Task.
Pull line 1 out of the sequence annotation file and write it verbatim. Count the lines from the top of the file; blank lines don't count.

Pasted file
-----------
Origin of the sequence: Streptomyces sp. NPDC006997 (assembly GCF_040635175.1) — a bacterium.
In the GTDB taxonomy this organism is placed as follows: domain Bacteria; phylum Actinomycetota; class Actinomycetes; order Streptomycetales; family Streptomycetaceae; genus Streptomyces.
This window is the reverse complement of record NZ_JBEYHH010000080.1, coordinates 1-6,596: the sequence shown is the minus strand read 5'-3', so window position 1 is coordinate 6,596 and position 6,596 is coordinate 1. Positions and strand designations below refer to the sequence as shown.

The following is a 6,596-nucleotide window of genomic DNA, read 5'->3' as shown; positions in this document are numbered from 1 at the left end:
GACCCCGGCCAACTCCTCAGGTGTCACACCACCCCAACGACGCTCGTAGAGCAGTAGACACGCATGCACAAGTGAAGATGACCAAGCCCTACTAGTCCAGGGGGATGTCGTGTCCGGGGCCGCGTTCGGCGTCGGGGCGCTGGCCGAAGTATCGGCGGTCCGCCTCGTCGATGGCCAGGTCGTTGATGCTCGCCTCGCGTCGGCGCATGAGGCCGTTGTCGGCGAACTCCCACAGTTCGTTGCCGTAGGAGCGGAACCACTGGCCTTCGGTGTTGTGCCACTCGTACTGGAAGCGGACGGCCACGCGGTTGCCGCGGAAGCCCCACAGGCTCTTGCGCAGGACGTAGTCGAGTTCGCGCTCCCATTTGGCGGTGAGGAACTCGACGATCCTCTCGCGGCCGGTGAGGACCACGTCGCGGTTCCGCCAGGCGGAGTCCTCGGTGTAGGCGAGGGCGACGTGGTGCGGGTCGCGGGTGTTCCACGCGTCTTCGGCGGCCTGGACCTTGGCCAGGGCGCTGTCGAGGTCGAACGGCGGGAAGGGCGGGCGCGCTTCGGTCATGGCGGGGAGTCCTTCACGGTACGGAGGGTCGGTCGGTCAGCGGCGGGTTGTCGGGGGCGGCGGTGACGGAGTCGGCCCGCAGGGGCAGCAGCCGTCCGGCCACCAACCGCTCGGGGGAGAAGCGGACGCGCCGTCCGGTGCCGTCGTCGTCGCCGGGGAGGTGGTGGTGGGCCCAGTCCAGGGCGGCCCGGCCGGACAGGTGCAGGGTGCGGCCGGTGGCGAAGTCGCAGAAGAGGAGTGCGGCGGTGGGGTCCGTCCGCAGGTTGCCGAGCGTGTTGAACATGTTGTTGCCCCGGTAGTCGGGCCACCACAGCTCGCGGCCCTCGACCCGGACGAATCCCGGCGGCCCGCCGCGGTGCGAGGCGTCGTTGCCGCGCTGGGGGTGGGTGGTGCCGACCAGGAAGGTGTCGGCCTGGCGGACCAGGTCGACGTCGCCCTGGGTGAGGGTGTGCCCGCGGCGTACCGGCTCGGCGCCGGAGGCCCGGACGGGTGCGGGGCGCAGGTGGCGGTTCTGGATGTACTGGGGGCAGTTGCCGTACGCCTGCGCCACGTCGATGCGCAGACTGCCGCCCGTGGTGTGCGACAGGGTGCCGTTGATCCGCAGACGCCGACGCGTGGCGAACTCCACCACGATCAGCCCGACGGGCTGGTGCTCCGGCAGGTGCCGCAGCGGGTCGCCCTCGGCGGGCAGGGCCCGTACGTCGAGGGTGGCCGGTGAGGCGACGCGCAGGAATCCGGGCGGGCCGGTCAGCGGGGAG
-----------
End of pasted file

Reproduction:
Origin of the sequence: Streptomyces sp. NPDC006997 (assembly GCF_040635175.1) — a bacterium.